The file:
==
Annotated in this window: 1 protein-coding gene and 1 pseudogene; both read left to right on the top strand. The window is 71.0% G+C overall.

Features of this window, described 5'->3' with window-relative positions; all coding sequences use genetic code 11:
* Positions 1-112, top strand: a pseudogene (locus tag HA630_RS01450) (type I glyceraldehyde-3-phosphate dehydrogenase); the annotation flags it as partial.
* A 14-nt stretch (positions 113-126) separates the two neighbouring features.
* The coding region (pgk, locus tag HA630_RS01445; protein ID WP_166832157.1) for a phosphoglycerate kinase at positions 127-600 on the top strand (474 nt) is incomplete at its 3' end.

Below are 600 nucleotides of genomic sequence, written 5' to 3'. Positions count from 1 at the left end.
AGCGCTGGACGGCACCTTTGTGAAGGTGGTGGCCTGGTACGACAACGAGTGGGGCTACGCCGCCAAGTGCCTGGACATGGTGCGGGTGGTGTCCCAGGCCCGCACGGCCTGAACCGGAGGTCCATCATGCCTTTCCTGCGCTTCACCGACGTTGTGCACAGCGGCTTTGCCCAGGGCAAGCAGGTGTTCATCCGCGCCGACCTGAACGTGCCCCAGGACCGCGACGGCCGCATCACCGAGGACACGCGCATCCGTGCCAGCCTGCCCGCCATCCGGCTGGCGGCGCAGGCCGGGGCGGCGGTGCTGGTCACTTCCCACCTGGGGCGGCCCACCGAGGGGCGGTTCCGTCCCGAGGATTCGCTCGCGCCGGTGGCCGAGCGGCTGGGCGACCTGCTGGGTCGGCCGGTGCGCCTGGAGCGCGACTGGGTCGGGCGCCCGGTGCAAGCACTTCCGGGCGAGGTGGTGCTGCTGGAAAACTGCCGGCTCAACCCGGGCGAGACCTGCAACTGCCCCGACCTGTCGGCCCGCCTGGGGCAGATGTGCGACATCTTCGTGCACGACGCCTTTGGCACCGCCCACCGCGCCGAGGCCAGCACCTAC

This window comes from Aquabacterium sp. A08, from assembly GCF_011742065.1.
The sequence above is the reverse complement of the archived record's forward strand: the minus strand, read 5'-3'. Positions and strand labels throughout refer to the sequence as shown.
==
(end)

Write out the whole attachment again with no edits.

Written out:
Annotated in this window: 1 protein-coding gene and 1 pseudogene; both read left to right on the top strand. The window is 71.0% G+C overall.

Features of this window, described 5'->3' with window-relative positions; all coding sequences use genetic code 11:
* Positions 1-112, top strand: a pseudogene (locus tag HA630_RS01450) (type I glyceraldehyde-3-phosphate dehydrogenase); the annotation flags it as partial.
* A 14-nt stretch (positions 113-126) separates the two neighbouring features.
* The coding region (pgk, locus tag HA630_RS01445; protein ID WP_166832157.1) for a phosphoglycerate kinase at positions 127-600 on the top strand (474 nt) is incomplete at its 3' end.

Below are 600 nucleotides of genomic sequence, written 5' to 3'. Positions count from 1 at the left end.
AGCGCTGGACGGCACCTTTGTGAAGGTGGTGGCCTGGTACGACAACGAGTGGGGCTACGCCGCCAAGTGCCTGGACATGGTGCGGGTGGTGTCCCAGGCCCGCACGGCCTGAACCGGAGGTCCATCATGCCTTTCCTGCGCTTCACCGACGTTGTGCACAGCGGCTTTGCCCAGGGCAAGCAGGTGTTCATCCGCGCCGACCTGAACGTGCCCCAGGACCGCGACGGCCGCATCACCGAGGACACGCGCATCCGTGCCAGCCTGCCCGCCATCCGGCTGGCGGCGCAGGCCGGGGCGGCGGTGCTGGTCACTTCCCACCTGGGGCGGCCCACCGAGGGGCGGTTCCGTCCCGAGGATTCGCTCGCGCCGGTGGCCGAGCGGCTGGGCGACCTGCTGGGTCGGCCGGTGCGCCTGGAGCGCGACTGGGTCGGGCGCCCGGTGCAAGCACTTCCGGGCGAGGTGGTGCTGCTGGAAAACTGCCGGCTCAACCCGGGCGAGACCTGCAACTGCCCCGACCTGTCGGCCCGCCTGGGGCAGATGTGCGACATCTTCGTGCACGACGCCTTTGGCACCGCCCACCGCGCCGAGGCCAGCACCTAC

This window comes from Aquabacterium sp. A08, from assembly GCF_011742065.1.
The sequence above is the reverse complement of the archived record's forward strand: the minus strand, read 5'-3'. Positions and strand labels throughout refer to the sequence as shown.